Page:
How to Identify Diabetes Warning Signs

Flu-like symptoms. Diabetes can sometimes feel like a viral illness, with fatigue, weakness and loss of appetite. Sugar is your body’s main fuel, and when it doesn’t reach your cells you may feel tired and weak.

Weight gain or loss. Because your body is trying to compensate for lost fluids and sugar, you may eat more than usual and gain weight. But the opposite also can occur. You may eat more than normal, but still lose weight because your muscle tissues don’t get enough glucose to generate growth and energy. This is especially true if you have type 1 diabetes, in which very little sugar gets into your cells. In fact, most people with type 1 diabetes are at or below their normal weight.

Blurred vision. High levels of blood sugar pull fluid out of the tissues in your body ? including the lenses of your eyes. This affects your ability to focus. Once your diabetes is treated and your blood sugar levels drop, your vision should improve. Over a period of years, however, diabetes can also cause new blood vessels to form in your retina ? the back part of your eye ? as well as damage old vessels. For most people this causes only mild vision problems. But for others, the effects may be much more serious. In some cases, diabetes can lead to blindness.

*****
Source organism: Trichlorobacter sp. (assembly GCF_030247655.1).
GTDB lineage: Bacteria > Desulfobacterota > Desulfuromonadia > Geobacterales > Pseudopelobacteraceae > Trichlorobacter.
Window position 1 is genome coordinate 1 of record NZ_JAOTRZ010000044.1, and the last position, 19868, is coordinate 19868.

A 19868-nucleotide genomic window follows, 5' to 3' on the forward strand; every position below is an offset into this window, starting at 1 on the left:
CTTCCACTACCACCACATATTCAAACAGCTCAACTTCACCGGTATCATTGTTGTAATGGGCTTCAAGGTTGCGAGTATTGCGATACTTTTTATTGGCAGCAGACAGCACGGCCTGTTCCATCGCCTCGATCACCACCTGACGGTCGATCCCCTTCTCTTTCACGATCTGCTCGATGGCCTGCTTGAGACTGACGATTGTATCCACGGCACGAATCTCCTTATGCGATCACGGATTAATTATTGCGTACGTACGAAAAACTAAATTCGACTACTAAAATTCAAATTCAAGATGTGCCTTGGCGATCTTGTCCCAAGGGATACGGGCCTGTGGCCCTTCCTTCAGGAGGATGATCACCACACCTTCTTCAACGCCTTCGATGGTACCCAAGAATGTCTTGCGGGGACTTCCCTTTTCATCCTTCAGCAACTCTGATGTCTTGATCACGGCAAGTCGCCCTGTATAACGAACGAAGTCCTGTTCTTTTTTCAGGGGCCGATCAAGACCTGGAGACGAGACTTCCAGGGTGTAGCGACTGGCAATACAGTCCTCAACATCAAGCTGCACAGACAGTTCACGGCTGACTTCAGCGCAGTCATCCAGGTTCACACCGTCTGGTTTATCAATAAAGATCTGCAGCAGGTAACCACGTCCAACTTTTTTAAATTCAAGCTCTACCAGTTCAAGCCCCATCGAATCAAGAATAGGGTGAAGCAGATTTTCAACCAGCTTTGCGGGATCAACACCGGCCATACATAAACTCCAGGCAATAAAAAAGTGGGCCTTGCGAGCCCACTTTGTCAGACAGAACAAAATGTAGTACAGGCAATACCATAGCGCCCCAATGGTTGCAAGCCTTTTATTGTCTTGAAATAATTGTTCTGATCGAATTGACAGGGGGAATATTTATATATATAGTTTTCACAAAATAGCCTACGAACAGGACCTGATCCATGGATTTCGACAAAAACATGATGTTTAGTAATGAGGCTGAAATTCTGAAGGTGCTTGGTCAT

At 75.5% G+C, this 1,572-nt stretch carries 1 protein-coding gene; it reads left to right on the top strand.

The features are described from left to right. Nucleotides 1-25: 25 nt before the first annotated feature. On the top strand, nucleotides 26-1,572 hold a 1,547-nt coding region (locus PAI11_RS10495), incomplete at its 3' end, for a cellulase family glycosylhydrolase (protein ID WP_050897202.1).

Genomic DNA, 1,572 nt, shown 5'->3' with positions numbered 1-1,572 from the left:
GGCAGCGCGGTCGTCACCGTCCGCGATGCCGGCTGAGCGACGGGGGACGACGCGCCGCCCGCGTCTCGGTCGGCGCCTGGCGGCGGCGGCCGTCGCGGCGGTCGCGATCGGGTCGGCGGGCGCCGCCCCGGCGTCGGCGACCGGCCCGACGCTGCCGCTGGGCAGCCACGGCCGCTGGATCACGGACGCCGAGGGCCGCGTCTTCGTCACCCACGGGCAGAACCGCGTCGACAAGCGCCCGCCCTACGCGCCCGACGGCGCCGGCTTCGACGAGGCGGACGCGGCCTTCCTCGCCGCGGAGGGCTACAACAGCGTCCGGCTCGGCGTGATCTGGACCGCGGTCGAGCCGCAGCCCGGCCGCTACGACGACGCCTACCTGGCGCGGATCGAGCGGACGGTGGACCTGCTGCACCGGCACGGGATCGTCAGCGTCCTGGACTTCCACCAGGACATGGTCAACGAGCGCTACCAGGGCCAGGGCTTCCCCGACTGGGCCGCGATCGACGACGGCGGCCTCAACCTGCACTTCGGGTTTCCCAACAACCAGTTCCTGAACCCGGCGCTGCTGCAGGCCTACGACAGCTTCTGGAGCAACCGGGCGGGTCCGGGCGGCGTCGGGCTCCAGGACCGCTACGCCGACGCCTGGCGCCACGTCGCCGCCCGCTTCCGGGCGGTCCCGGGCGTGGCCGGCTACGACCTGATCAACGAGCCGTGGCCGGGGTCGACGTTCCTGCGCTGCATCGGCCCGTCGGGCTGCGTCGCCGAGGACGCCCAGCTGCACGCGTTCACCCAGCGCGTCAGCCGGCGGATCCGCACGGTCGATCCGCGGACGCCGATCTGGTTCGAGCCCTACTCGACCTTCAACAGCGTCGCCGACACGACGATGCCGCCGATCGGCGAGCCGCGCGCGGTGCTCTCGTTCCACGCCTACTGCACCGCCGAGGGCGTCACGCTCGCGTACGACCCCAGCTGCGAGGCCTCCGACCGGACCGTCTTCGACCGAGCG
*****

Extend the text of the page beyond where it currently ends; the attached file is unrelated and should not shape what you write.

Slow-healing sores or frequent infections. Diabetes affects your body’s ability to heal and fight infection. Bladder and vaginal infections can be a particular problem for women.

Nerve damage (neuropathy). Excess sugar in your blood can damage the small blood vessels to your nerves, leading to a number of symptoms. The most common are tingling and loss of sensation in your hands and especially your feet. You may also experience burning pain in your legs, feet, arms and hands. In addition, more than half the men age 50 and older with diabetes may experience some degree of sexual dysfunction from damage to the nerves that help produce an erection.

Red, swollen, tender gums. Diabetes increases the risk of infection in your gums and in the bones that hold your teeth in place. As a result, your gums may pull away from your teeth, your teeth may become loose, or you may develop sores or pockets of pus in your gums. This is especially true if you have a gum infection before the onset of diabetes.